Some of the most amazing companies in the world are hiding in plain sight, right here in Washington.
They’re located inside industrial buildings and office parks that we drive by every day, often without a second look. They’re in the heart of our metro areas, the outskirts of suburban communities and small towns from the Columbia River Gorge to the Palouse – and everywhere in between.
The team at the Association of Washington Business recently spent six days on the road visiting some of Washington’s most innovative makers as part of the sixth annual AWB Manufacturing Week bus tour.
This year’s tour visited nearly 30 manufacturers including Naked Prosthetics, an Olympia-based maker of custom prosthetics for people who are missing fingers or parts of a hand. In many cases, the prosthetics give users the ability to return to work.
“Our mission is to get people back to life,” said CEO Bob Thompson.
Some of the tour stops, like Altek Inc. in Spokane, and Coriander Designs in Woodinville, started in a garage, like so many great American success stories, including Hewlett-Packard and Amazon.
Others, like Analog Devices in Camas and Goodwinds Composites in Mount Vernon, manufacture products that are currently on the planet Mars. “This is an interplanetary business,” said Goodwinds co-owner Amelia Cook.
The companies ranged in size from among the biggest manufacturers in the country, like Boeing’s 737 production facility in Renton, and Pacific Northwest National Laboratory in Richland, which is helping invent clean technology, to small operations like Island Machine, a husband-and-wife machine shop in Everett that makes parts for Boeing, and Skunk Brothers Spirits, a veteran-owned and operated craft distillery in Stevenson.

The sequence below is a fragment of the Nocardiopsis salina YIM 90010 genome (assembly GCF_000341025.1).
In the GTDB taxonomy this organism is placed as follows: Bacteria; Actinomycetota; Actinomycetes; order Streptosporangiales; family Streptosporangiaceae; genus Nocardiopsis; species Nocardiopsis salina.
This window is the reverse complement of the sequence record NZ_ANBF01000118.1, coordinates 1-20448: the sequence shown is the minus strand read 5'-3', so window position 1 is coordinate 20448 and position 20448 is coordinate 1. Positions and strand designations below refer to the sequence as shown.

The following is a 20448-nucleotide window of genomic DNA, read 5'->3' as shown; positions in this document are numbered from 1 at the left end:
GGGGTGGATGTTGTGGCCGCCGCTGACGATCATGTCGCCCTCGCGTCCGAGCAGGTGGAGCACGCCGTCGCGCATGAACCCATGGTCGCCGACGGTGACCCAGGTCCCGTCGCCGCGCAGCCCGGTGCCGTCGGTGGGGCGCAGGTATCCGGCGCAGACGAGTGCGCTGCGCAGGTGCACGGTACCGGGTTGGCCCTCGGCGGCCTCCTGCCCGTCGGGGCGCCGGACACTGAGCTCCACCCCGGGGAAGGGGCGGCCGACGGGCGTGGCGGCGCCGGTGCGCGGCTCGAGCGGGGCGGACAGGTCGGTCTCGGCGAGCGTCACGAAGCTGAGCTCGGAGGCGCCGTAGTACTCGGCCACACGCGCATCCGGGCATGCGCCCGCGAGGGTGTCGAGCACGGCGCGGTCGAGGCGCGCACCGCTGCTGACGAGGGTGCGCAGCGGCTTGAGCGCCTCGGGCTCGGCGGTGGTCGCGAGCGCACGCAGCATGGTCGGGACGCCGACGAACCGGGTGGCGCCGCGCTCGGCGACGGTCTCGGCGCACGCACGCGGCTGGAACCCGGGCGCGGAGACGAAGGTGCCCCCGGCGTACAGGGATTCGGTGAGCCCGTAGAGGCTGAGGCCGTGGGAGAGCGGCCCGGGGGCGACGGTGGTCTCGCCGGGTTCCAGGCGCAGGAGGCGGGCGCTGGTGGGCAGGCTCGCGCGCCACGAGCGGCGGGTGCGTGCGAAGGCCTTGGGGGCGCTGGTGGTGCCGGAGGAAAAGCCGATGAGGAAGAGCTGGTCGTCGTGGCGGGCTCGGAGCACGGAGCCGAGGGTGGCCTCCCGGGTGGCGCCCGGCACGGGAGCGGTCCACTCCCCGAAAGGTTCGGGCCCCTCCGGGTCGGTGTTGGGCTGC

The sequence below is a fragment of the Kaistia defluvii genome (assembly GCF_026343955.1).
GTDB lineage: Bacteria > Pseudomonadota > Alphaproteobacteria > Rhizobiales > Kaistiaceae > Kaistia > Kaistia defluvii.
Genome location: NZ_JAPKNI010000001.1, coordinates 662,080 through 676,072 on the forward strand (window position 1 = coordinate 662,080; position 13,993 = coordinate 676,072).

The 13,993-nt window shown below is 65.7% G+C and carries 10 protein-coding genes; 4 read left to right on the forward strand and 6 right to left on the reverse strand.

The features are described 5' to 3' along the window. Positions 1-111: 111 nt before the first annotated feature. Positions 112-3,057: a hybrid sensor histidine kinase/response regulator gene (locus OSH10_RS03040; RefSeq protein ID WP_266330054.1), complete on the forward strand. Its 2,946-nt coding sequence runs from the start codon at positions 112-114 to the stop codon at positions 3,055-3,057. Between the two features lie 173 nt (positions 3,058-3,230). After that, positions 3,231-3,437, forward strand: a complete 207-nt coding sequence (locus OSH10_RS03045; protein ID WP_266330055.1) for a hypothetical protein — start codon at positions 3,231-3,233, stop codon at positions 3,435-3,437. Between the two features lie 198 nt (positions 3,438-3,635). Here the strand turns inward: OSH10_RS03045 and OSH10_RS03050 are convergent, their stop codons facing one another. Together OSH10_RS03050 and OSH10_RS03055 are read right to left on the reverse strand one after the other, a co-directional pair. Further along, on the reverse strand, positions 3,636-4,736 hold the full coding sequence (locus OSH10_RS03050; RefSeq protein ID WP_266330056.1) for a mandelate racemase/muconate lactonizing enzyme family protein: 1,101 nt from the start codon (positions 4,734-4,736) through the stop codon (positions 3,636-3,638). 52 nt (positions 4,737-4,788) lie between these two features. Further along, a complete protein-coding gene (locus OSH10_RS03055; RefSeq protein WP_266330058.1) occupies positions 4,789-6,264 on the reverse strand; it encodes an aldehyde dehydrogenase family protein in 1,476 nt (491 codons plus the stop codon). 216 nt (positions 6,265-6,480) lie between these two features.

And they included young companies like Brinc, the fast-growing start-up in Seattle making state-of-the-art drones that are being used to search for people in war-torn Ukraine, and Mount Adams Fruit, a 106-year-old company in Bingen that sends its pears around the world. And did you know that the clip on the bag of bread in your pantry was invented by Kwik Lok, a third-generation woman-owned company in Yakima?
We are truly a state of makers.
This year, students joined the AWB group every day during the tour, getting an up-close look at modern manufacturing. And the bus visited innovative schools that are equipping the next generation of makers, schools like the new Vanguard Academy in Moses Lake, Bates Technical College in Tacoma, the mechatronics program at Clark College, and an innovative automotive technician program at Garfield-Palouse High School.
Once again, the AWB bus tour revealed that manufacturing is alive in Washington. It’s already a major driver of the economy, and the state is working toward a goal of doubling the sector in a decade.
It’s a great goal, but achieving it will require our leaders to make smart policy choices on issues like workforce, energy, and tax and regulatory policy.
We need to inspire the workforce of the future. We’re going to need more energy, not less. Where will it come from and how much will it cost? And we need to ensure that Washington can compete with other states and regions.
These are big challenges, but they’re worth solving. When manufacturing thrives, Washington thrives.
Kris Johnson is president of the Association of Washington Business, the state’s chamber of commerce and manufacturers association.
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